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MIGRATION HISTORY OF AUSTRALIA

The first fleet of migrants arrived in Australia in Port Jackson now called Sydney on 26 January 1788. Australians remember the date of that first landing as Australia Day, which is the national day. Migrants arrived with and after the First Fleet were mainly English convicts and free settlers. They included Italians, Greeks, Malays and people from other parts of Europe. The gold rushes attracted a large number of people from Britain, Ireland, Germany and China. Afghans also came at this time, bringing camels with them for inland exploration. Early Japanese settlers started the pearling industry in Australia.

Large-scale migration began after World War II and still continues. The resettlement of displaced persons and refugees saw migrants come from Britain, many parts of Europe and the Middle East. After the abolition of the White Australia policy, migrants also came from many parts of Asia. Patterns that are more recent see more people coming from Africa.



ABOUT AUSTRALIA

Australia is the Earth’s largest island but smallest continent in the world with an area of 7.69 million square kilometres. It is about 3700 kilometres from north to south and 4000 kilometres from east to west. Australia is a natural wonderland of beautiful beaches, crystal blue waters, amazing ancient rock formations (e.g. Twelve Apostles) and pristine rainforests.

In area, Australia is the 6th largest nation after Russia, Canada, China, the United States and Brazil. It is about twice the size of the European Union or the ten nations that make up the Association of Southeast Asian Nations (ASEAN). Its ocean territory is the third largest in the world which spans three oceans and covers around 12 million square kilometres. Even though, Australia has the lowest population density per square kilometre.

The responsibility for governing this huge continent is distributed between three levels of government - the federal Australian Government, the governments of the six states and two territories, and about 700 local government authorities.

The Australian Capital Territory is 290 kilometres south of Sydney. It was established in 1911 as the site of Canberra, the nation’s capital. It is home to important national institutions, including the Australian Parliament, the High Court of Australia, the National Gallery, the National Library, the National Museum of Australia and the Australian War Memorial.

New South Wales is Australia’s oldest and most populous state. Its capital, Sydney, is the nation’s largest city. The city’s Harbour Bridge and Opera House are national icons.

Victoria is the smallest amongst the states in area but the second most populous and the most densely populated state. Melbourne, the capital, is Australia’s second-largest city. The Melbourne Cup, Australia’s premier horse race, the Australian Tennis Open and the Australian Formula One Grand Prix are held in Melbourne.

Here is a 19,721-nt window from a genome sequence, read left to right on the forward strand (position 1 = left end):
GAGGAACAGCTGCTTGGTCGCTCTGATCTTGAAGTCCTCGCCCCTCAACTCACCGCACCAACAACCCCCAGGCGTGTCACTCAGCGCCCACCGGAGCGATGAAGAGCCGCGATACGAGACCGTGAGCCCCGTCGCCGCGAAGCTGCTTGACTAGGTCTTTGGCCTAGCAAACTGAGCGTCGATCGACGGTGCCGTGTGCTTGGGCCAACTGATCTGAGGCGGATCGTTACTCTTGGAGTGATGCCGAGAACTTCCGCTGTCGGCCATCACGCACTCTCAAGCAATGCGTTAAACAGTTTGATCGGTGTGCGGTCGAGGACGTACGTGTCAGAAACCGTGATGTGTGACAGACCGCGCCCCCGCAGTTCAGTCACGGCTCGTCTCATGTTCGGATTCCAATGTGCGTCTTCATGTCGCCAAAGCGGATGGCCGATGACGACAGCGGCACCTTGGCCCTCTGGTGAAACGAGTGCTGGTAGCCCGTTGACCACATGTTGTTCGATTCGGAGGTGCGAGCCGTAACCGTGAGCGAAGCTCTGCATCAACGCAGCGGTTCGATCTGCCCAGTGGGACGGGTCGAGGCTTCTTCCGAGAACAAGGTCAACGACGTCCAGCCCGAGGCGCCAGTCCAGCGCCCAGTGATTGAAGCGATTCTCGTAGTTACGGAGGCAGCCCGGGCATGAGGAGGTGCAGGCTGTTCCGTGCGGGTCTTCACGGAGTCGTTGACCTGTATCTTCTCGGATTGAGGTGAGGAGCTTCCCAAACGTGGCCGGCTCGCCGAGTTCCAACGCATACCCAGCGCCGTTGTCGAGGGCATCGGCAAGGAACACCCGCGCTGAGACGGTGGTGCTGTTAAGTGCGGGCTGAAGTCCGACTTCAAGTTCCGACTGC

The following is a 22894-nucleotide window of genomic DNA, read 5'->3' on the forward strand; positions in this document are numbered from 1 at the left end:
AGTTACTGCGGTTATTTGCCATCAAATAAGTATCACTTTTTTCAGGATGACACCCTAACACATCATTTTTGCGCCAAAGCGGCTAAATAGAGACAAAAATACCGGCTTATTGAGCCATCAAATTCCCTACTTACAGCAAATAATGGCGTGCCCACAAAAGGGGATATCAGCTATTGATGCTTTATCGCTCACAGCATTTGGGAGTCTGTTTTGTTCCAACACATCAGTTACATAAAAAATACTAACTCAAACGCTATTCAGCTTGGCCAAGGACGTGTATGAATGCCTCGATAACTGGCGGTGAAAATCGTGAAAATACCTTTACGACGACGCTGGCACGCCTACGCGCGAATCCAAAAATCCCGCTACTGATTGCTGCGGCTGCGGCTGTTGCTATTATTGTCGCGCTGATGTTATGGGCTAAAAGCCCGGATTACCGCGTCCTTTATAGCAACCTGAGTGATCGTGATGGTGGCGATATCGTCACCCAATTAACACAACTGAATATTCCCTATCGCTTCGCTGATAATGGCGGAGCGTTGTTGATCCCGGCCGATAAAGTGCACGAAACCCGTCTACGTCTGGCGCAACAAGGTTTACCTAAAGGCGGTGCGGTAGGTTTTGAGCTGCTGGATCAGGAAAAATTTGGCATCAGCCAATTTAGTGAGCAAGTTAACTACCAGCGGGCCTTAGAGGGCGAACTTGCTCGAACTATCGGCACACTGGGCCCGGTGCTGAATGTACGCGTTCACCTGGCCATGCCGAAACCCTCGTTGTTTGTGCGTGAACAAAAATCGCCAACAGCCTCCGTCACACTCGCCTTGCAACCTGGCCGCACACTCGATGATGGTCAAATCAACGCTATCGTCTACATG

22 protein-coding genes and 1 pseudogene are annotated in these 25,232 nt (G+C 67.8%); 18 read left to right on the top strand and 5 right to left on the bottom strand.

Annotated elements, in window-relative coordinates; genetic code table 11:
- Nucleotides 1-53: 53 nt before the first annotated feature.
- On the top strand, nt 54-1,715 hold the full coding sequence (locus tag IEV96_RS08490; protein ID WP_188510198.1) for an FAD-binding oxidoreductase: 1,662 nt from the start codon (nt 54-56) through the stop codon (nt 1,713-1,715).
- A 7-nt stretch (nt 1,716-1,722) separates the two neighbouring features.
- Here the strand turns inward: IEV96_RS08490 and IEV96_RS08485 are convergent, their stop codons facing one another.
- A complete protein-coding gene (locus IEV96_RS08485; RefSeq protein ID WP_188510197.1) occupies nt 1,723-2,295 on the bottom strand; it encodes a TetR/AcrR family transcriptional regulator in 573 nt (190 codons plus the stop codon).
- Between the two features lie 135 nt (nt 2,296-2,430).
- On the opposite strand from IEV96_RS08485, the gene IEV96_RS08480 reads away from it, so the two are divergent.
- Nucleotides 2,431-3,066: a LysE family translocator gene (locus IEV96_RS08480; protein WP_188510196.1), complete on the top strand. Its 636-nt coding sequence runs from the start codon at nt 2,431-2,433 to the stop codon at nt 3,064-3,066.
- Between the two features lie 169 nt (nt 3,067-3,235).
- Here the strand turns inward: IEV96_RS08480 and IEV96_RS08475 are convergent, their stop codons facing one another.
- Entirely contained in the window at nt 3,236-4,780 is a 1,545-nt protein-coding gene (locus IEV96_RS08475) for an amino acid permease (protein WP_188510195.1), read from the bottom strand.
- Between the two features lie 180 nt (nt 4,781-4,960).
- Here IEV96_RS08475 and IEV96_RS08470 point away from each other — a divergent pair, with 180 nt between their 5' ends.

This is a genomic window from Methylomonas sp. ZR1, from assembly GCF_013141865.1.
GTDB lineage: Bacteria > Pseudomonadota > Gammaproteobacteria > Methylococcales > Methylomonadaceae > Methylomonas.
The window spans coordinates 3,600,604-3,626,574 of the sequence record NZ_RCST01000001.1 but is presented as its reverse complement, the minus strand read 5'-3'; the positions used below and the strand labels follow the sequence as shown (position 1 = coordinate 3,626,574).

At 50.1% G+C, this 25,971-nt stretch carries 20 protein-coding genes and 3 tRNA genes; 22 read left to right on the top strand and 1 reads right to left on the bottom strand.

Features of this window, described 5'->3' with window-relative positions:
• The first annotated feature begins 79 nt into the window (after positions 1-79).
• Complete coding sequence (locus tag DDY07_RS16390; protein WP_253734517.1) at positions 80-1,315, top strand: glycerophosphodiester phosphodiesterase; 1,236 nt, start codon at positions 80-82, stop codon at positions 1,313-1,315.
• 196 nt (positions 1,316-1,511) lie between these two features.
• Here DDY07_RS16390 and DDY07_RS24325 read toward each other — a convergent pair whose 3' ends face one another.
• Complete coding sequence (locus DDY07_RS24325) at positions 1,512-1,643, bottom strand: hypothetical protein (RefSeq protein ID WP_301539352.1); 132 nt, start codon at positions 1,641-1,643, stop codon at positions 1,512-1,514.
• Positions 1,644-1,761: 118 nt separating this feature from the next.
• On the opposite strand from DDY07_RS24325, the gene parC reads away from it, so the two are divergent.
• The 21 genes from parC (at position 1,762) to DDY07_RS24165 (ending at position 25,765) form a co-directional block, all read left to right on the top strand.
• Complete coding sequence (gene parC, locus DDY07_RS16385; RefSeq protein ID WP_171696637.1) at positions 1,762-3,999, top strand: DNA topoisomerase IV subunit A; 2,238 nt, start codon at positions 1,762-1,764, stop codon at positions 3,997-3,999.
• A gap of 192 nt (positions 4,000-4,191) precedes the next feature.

Queensland, the second-largest state in area, stretches from the tropical rainforests of Cape York in the far north to the more temperate areas in the south-east of the state. The unique Great Barrier Reef runs along its north-east coast. The capital of Queensland is Brisbane.

South Australia is known as the ‘Festival State’, with more than 500 festivals taking place there every year. The state has 13 wine regions and is a hub for Australia’s food and wine gourmets. Adelaide, the capital, contains examples of colonial architecture.

Western Australia is the largest state in area. The east of the state is mostly desert while to the west the state is bound by 12,889 kilometres of the world’s most pristine coastline. About 75% of the state’s population live in Perth, the capital.

Tasmania is separated from mainland Australia by Bass Strait and is the smallest state in Australia. With its unspoilt wilderness landscapes, it is one of Australia’s most popular tourist destinations. Every year on 26 December the keenest of sailors race from Sydney to Hobart, Tasmania’s capital, in the nation’s most hotly contested sailing event.

The Northern Territory is twice as big as France but has a population of about 200,000 people only. Darwin, on the northern coast, is the capital and Alice Springs the principal inland town.


REGIONAL AUSTRALIA

Many people are attracted to employment opportunities in regional Australia. Regional Australia offers open spaces, less expensive life styles and the wonderful Australian environment. Many regional centres also have a strong cultural diversity with well established migrant communities. There are a range of initiatives to attract migrants, with particular skills and abilities, to many regions of Australia. Regional Australia increases the opportunities for migrants to successfully settle outside of the major Australian cities.

All Australians are entitled to freedom of speech, association, assembly, religion, and movement.

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